Unscrambling the Facts28 June 2012
UK - Reports linking high-protein, low-carbohydrate diets with a higher risk of heart disease have erroneously used eggs as an example of a food to avoid, says a leading British nutritionist.
The reports are based on a study published in the British Medical Journal which followed 43,000 middle-aged Swedish women and showed that those following a low-carbohydrate, high-protein diet had a greater risk of cardiovascular disease.
The study did not single out eggs as a specific risk factor and in fact stated that "the associations of low carbohydrate, high protein, and low carbohydrate-high protein scores with cardiovascular outcomes were not, in general, statistically significantly different between women whose protein intake was mainly of animal origin and those whose protein intake was mainly of plant origin."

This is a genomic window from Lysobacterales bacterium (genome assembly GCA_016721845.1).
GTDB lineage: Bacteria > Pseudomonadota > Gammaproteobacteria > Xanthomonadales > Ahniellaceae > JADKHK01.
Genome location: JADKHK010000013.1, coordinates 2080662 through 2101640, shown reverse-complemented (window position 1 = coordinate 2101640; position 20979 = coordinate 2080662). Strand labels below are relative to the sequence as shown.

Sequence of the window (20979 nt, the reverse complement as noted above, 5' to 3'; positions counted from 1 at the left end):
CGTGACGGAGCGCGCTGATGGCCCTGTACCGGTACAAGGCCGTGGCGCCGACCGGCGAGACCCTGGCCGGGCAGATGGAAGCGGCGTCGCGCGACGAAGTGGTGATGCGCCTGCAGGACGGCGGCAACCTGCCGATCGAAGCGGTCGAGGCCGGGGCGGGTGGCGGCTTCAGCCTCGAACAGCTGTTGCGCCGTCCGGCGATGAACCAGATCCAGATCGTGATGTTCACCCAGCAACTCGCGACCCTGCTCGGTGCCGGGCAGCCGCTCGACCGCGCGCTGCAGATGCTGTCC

However, some commentators on the study have used eggs as an example of a high protein food and, in some cases, have wrongly used eggs as an example of a food high in saturated fat.
Nutritionist Dr Juliet Gray says: "Some of today’s reports are extremely misleading in erroneously singling out eggs to illustrate the Swedish study. The study itself does not highlight eggs and it is impossible to make such allegations when there was no information about how women's diets had changed over time and no detailed information provided about other components of diet, such as high fat meats.
"In addition, low-carbohydrate, high-protein diets would be low in wholegrain, vegetables and fruit - dietary patterns associated with higher rates of cardiovascular disease.
"The paper does not present detailed dietary data and therefore any conclusion relating to eggs is totally unwarranted.
"Eggs are not high in saturated fat and there are no limits on their consumption for the general population - in fact, there are clear nutritional benefits to eating eggs on a regular basis for all age groups. At less than 80 calories, an egg nevertheless contains plenty of protein, vitamins and minerals."
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